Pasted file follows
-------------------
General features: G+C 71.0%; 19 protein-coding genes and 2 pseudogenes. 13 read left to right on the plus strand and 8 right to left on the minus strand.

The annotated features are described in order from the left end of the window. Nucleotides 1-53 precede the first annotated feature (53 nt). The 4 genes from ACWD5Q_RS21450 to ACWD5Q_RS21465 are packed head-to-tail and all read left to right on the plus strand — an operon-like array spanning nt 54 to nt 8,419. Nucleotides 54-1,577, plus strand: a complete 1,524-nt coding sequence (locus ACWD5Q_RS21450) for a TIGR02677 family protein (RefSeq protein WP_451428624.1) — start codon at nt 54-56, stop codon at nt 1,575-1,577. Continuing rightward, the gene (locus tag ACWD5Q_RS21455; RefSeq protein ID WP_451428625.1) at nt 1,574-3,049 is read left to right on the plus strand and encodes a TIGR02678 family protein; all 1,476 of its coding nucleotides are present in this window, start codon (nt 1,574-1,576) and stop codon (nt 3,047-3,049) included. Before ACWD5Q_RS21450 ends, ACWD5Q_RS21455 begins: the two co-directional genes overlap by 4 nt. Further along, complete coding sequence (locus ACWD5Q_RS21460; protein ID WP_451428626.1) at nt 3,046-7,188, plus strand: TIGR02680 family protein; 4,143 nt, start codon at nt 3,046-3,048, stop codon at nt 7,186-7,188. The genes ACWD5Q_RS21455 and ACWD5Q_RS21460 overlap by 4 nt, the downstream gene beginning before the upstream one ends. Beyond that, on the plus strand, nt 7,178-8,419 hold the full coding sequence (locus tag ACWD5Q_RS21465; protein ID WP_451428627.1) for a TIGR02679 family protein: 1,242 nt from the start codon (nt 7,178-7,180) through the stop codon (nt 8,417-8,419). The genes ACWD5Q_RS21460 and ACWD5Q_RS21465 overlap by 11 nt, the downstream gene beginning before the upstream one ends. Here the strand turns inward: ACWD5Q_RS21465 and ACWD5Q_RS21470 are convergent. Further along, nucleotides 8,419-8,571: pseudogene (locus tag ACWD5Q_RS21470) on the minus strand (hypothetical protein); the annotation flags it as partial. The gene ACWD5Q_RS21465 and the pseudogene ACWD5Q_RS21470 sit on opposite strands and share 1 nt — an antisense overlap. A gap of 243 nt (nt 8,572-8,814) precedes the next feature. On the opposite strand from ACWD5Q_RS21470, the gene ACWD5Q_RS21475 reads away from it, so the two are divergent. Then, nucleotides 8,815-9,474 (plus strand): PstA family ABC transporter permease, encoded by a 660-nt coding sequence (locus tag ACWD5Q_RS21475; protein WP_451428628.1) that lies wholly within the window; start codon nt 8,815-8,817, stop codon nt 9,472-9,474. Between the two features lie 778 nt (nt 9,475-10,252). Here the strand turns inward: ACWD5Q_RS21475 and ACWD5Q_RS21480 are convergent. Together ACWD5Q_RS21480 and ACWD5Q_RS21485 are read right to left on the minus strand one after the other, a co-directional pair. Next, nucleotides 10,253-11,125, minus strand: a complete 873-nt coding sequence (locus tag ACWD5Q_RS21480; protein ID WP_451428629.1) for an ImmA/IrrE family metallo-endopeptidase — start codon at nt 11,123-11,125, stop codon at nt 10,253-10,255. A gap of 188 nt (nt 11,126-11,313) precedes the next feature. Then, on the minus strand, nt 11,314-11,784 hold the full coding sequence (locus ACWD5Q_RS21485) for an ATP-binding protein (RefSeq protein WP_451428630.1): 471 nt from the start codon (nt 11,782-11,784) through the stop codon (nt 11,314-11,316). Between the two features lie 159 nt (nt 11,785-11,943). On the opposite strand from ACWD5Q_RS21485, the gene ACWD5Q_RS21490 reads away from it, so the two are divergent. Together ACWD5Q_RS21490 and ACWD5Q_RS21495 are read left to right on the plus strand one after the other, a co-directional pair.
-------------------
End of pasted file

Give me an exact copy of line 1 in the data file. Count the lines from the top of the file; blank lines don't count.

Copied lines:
General features: G+C 71.0%; 19 protein-coding genes and 2 pseudogenes. 13 read left to right on the plus strand and 8 right to left on the minus strand.